No road trip on the Golden Circle route would be complete without visiting Iceland’s popular attraction: Gullfoss Waterfall. Nicknamed the “Golden Falls,” the water flows in the Hvítá River and forms one of Iceland’s most powerful waterfalls. Above the main drop are cascades of smaller falls that leads to the main plunge. Gullfoss splits into two separate falls, the first falls measuring 11 meters and the second measures 21 meters, which dumps the river 32 meter (105 ft) into a canyon. Normally, 30,000 gallons of water flows every second into the canyon, but can produce up to 500,000 gallons of water per second!
Even where we were several hundred yards away from the drop, we could feel the sheer force of the falls. It was very windy and the waterfall threw cold mist all the way to the parking lot. We saw some other tourists that didn’t want to get too close to the falls in fear of getting wetter and cold. Surprisingly enough, it is actually less windy and drier as you get closer to the falls. At the lookout point, you can see up close the smaller cascades and get a closer look of the main drop. You can also go to the upper viewpoint, which has a spectacular view of the vast landscape that surrounds the falls. Rainbows are frequently seen over the falls on sunny days.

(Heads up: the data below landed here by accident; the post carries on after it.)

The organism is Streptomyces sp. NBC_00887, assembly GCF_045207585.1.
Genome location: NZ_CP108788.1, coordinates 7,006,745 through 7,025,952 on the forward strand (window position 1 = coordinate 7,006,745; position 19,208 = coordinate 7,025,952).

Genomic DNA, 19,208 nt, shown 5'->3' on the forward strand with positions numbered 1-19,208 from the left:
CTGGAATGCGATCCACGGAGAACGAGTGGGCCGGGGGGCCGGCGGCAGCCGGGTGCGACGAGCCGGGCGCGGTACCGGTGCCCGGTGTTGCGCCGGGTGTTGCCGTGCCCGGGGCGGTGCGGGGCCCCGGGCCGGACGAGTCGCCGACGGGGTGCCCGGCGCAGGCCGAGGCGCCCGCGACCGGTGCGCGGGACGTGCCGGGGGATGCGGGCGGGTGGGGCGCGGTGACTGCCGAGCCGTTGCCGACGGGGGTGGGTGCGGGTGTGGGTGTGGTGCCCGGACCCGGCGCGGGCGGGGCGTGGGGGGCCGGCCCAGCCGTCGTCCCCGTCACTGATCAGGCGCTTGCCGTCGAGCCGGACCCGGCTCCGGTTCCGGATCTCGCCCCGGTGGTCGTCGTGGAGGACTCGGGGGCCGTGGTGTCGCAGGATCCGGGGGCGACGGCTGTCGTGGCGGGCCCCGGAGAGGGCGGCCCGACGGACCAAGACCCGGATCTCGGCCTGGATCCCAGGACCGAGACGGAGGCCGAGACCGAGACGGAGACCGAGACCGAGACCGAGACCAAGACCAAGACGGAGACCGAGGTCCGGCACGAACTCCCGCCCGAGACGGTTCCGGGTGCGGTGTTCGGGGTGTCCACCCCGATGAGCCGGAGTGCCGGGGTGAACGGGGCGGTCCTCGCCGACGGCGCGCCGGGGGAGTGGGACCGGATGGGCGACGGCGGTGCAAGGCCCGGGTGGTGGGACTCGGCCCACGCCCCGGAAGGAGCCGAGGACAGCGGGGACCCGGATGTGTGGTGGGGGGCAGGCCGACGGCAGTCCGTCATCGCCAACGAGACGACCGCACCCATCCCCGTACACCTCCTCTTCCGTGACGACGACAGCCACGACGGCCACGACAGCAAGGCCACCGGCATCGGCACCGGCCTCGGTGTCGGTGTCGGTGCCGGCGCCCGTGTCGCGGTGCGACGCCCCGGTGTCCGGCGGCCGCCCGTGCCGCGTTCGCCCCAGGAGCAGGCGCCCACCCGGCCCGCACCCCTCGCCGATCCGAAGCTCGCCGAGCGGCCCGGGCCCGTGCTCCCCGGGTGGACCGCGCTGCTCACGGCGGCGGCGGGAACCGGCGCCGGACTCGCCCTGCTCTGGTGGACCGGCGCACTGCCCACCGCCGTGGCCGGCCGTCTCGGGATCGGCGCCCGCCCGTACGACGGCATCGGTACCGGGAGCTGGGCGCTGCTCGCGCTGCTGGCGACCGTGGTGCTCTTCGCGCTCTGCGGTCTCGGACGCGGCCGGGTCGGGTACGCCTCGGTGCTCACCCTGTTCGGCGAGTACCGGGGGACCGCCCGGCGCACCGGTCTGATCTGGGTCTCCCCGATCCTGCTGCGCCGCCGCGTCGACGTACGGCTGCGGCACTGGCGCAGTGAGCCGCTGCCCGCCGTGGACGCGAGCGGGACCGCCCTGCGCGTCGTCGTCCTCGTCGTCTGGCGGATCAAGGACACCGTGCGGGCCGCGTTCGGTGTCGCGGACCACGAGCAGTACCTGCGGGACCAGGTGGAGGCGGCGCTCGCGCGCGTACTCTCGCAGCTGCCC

Gullfoss may not exist today if it weren’t for Sigríður Tómasdóttir, who is the daughter of Tómas Tómasson. Investors had looked into creating a hydroelectric power plant to harness the power of the falls, which would have effectively destroyed Gullfoss. Legend has it that Sigríður was so determined to protect the falls that she threatened to throw herself into the falls to save Gullfoss. Her protests did help prevent the plant from being built, although another major factor the plant didn’t get built was due to lack of funding from investors. The falls are now protected and a memorial of Sigríður Tómasdóttir sits above the falls.
Needless to say, Gullfoss is truly an amazing site to visit and experience. Check out the short video clip below to see and hear the force of Gullfoss:
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